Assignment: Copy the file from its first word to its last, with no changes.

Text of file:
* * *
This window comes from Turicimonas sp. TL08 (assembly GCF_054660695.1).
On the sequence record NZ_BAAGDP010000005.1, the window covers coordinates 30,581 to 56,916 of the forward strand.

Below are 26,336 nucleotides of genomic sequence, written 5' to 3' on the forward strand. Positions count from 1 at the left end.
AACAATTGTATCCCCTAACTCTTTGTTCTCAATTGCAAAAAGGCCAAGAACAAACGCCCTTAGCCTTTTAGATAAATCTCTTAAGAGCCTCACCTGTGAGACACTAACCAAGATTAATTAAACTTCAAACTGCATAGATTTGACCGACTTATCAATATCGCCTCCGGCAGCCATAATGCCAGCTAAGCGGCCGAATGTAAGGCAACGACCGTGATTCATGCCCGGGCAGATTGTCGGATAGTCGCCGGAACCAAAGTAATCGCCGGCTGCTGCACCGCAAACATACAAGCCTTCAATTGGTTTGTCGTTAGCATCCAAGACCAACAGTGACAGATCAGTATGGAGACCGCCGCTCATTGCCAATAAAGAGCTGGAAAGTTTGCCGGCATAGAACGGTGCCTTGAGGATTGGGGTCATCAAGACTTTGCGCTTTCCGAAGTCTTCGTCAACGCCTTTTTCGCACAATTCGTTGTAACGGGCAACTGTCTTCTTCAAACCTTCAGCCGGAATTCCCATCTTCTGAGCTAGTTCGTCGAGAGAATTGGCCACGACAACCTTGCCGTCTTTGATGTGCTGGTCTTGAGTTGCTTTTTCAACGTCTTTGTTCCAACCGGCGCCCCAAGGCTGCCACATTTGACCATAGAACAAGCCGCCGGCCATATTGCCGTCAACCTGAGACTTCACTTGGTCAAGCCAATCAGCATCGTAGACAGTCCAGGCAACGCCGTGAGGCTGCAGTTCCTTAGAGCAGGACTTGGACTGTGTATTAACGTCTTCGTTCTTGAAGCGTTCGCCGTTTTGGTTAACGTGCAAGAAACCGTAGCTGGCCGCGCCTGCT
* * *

This window comes from Turicimonas sp. TL08 (assembly GCF_054660695.1).
On the sequence record NZ_BAAGDP010000005.1, the window covers coordinates 30,581 to 56,916 of the forward strand.

Below are 26,336 nucleotides of genomic sequence, written 5' to 3' on the forward strand. Positions count from 1 at the left end.
AACAATTGTATCCCCTAACTCTTTGTTCTCAATTGCAAAAAGGCCAAGAACAAACGCCCTTAGCCTTTTAGATAAATCTCTTAAGAGCCTCACCTGTGAGACACTAACCAAGATTAATTAAACTTCAAACTGCATAGATTTGACCGACTTATCAATATCGCCTCCGGCAGCCATAATGCCAGCTAAGCGGCCGAATGTAAGGCAACGACCGTGATTCATGCCCGGGCAGATTGTCGGATAGTCGCCGGAACCAAAGTAATCGCCGGCTGCTGCACCGCAAACATACAAGCCTTCAATTGGTTTGTCGTTAGCATCCAAGACCAACAGTGACAGATCAGTATGGAGACCGCCGCTCATTGCCAATAAAGAGCTGGAAAGTTTGCCGGCATAGAACGGTGCCTTGAGGATTGGGGTCATCAAGACTTTGCGCTTTCCGAAGTCTTCGTCAACGCCTTTTTCGCACAATTCGTTGTAACGGGCAACTGTCTTCTTCAAACCTTCAGCCGGAATTCCCATCTTCTGAGCTAGTTCGTCGAGAGAATTGGCCACGACAACCTTGCCGTCTTTGATGTGCTGGTCTTGAGTTGCTTTTTCAACGTCTTTGTTCCAACCGGCGCCCCAAGGCTGCCACATTTGACCATAGAACAAGCCGCCGGCCATATTGCCGTCAACCTGAGACTTCACTTGGTCAAGCCAATCAGCATCGTAGACAGTCCAGGCAACGCCGTGAGGCTGCAGTTCCTTAGAGCAGGACTTGGACTGTGTATTAACGTCTTCGTTCTTGAAGCGTTCGCCGTTTTGGTTAACGTGCAAGAAACCGTAGCTGGCCGCGCCTGCT